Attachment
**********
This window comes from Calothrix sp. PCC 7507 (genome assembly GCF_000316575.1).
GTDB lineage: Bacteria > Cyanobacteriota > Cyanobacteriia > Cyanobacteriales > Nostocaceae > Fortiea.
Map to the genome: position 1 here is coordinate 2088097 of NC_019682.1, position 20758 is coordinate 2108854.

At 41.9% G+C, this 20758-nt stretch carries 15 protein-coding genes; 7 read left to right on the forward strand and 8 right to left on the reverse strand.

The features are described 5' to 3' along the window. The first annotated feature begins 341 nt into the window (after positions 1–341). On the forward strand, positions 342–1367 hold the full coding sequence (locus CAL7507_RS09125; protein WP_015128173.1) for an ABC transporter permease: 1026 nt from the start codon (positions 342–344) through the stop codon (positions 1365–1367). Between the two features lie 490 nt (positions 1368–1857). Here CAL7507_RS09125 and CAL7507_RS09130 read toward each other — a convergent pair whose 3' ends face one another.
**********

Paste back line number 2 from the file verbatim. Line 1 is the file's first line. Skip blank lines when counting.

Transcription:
GTDB lineage: Bacteria > Cyanobacteriota > Cyanobacteriia > Cyanobacteriales > Nostocaceae > Fortiea.